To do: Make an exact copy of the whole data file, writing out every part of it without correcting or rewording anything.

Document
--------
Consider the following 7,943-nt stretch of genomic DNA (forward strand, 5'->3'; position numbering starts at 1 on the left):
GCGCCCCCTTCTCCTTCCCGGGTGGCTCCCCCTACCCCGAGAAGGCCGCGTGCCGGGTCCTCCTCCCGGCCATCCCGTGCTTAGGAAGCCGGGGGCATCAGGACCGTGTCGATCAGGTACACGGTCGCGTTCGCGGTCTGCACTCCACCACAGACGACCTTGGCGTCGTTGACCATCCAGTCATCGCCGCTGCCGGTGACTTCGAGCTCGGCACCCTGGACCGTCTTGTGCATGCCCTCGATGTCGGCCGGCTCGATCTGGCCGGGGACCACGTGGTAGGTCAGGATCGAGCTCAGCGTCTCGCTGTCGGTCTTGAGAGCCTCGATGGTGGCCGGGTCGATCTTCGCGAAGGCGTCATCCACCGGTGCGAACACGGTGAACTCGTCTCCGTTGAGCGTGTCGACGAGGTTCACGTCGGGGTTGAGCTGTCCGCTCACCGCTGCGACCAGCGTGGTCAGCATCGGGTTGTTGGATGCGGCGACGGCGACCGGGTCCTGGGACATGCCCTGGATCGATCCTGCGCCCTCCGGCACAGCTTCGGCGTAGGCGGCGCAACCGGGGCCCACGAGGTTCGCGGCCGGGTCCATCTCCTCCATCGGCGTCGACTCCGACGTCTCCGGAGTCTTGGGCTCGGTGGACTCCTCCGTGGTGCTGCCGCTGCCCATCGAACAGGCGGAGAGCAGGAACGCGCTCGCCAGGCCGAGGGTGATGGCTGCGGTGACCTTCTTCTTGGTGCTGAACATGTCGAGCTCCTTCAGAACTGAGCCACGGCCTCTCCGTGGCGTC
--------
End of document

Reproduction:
Consider the following 7,943-nt stretch of genomic DNA (forward strand, 5'->3'; position numbering starts at 1 on the left):
GCGCCCCCTTCTCCTTCCCGGGTGGCTCCCCCTACCCCGAGAAGGCCGCGTGCCGGGTCCTCCTCCCGGCCATCCCGTGCTTAGGAAGCCGGGGGCATCAGGACCGTGTCGATCAGGTACACGGTCGCGTTCGCGGTCTGCACTCCACCACAGACGACCTTGGCGTCGTTGACCATCCAGTCATCGCCGCTGCCGGTGACTTCGAGCTCGGCACCCTGGACCGTCTTGTGCATGCCCTCGATGTCGGCCGGCTCGATCTGGCCGGGGACCACGTGGTAGGTCAGGATCGAGCTCAGCGTCTCGCTGTCGGTCTTGAGAGCCTCGATGGTGGCCGGGTCGATCTTCGCGAAGGCGTCATCCACCGGTGCGAACACGGTGAACTCGTCTCCGTTGAGCGTGTCGACGAGGTTCACGTCGGGGTTGAGCTGTCCGCTCACCGCTGCGACCAGCGTGGTCAGCATCGGGTTGTTGGATGCGGCGACGGCGACCGGGTCCTGGGACATGCCCTGGATCGATCCTGCGCCCTCCGGCACAGCTTCGGCGTAGGCGGCGCAACCGGGGCCCACGAGGTTCGCGGCCGGGTCCATCTCCTCCATCGGCGTCGACTCCGACGTCTCCGGAGTCTTGGGCTCGGTGGACTCCTCCGTGGTGCTGCCGCTGCCCATCGAACAGGCGGAGAGCAGGAACGCGCTCGCCAGGCCGAGGGTGATGGCTGCGGTGACCTTCTTCTTGGTGCTGAACATGTCGAGCTCCTTCAGAACTGAGCCACGGCCTCTCCGTGGCGTC